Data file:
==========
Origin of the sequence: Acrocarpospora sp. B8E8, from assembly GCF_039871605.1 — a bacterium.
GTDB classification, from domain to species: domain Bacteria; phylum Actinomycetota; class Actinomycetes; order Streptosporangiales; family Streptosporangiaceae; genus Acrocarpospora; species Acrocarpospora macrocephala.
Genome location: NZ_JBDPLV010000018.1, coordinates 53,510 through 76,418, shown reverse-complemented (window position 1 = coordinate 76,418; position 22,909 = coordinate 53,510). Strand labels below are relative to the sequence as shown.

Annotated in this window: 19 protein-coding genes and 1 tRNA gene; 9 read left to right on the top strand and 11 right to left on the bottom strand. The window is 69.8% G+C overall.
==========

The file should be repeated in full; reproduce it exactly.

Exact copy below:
Origin of the sequence: Acrocarpospora sp. B8E8, from assembly GCF_039871605.1 — a bacterium.
GTDB classification, from domain to species: domain Bacteria; phylum Actinomycetota; class Actinomycetes; order Streptosporangiales; family Streptosporangiaceae; genus Acrocarpospora; species Acrocarpospora macrocephala.
Genome location: NZ_JBDPLV010000018.1, coordinates 53,510 through 76,418, shown reverse-complemented (window position 1 = coordinate 76,418; position 22,909 = coordinate 53,510). Strand labels below are relative to the sequence as shown.

Annotated in this window: 19 protein-coding genes and 1 tRNA gene; 9 read left to right on the top strand and 11 right to left on the bottom strand. The window is 69.8% G+C overall.